As I report on yet another evening with spaghetti alla carbonara, this time followed by a pork chop, French fries, and tomato salad, I have been wondering whether my travel-blog is similar to what people do on Twitter, which has never made sense to me, because if you are telling everyone what you are doing, how do you get anything done?  It does seem to make sense to me that the readers of this blog are simply enjoying with me a moment of leisure in surroundings I enjoy very much.  I know you wish for me a good rest before going back to the work which will always be there.  And I thank you.

Tomorrow night, a night train from Venice to Rome (by way of Verona).  I don't anticipate being able to post anything on Tuesday.  Look for the next post Wednesday.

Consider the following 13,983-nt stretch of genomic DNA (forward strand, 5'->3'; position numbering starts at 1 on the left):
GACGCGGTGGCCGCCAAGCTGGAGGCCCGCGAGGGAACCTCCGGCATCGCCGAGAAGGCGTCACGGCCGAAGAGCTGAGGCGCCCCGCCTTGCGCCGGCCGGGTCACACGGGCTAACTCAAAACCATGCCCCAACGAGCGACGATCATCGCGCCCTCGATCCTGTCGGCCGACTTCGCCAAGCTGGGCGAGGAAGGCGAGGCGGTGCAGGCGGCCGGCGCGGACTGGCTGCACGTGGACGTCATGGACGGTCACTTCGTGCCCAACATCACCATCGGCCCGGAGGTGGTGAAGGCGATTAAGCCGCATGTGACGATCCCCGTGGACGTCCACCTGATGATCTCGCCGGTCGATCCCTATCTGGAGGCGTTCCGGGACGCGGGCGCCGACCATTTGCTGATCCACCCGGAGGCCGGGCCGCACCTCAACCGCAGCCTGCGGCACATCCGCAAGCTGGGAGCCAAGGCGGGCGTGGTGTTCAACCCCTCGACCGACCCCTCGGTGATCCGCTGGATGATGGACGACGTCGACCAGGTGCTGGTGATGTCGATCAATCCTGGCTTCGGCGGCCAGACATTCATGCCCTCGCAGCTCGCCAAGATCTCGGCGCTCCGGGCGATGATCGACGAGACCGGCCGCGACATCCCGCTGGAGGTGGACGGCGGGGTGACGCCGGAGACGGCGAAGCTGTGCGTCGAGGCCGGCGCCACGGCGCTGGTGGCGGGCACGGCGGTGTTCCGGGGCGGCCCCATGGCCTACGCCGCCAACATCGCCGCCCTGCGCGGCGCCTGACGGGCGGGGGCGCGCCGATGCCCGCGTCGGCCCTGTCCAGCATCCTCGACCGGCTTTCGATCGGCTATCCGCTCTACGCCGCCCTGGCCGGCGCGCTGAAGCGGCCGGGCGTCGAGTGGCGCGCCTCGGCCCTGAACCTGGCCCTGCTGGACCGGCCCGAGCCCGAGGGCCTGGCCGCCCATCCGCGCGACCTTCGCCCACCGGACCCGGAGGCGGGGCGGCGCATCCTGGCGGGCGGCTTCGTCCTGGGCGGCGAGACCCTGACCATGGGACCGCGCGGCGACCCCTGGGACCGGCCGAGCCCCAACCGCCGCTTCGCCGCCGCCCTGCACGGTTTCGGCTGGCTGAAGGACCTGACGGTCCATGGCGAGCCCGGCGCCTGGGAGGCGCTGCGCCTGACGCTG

Category:general -- posted at: 6:32 PM

My shoes hit the pavement about 10:30 am, and I have been out walking around all day.

This afternoon I visited the original "ghetto," that is, the Jewish quarter of Venice.  I took part in a tour which included the German, French, and Sephardic (or "Levantine") synagogues.  Can I help it that the soundtrack in my mind is playing the Elvis song "In the Ghetto"?  

This Sunday is sunny.  I am finding more straight streets and direct routes.  I walked along the lagoon again -- this time with a view of an obviously artificial square island which serves as the city's cemetery.

I did not have the greatest luck with dinner.  Again I had spaghetti alle vongole, which I love, and then fried shrimp and squid.  At this particular restaurant, they were serving something I found unappetizing -- I think it was the heads of the squid.  Whatever it was, everything that looked similar I pushed to the edge of the plate.  Their artichokes were strange, too -- my serving was two discs.  I think of artichokes as being made up of many leaves.  Whatever.

Category:general -- posted at: 7:02 PM

I have referred already to the difficult task of navigating the streets of Venice.  I had another experience of this, this afternoon.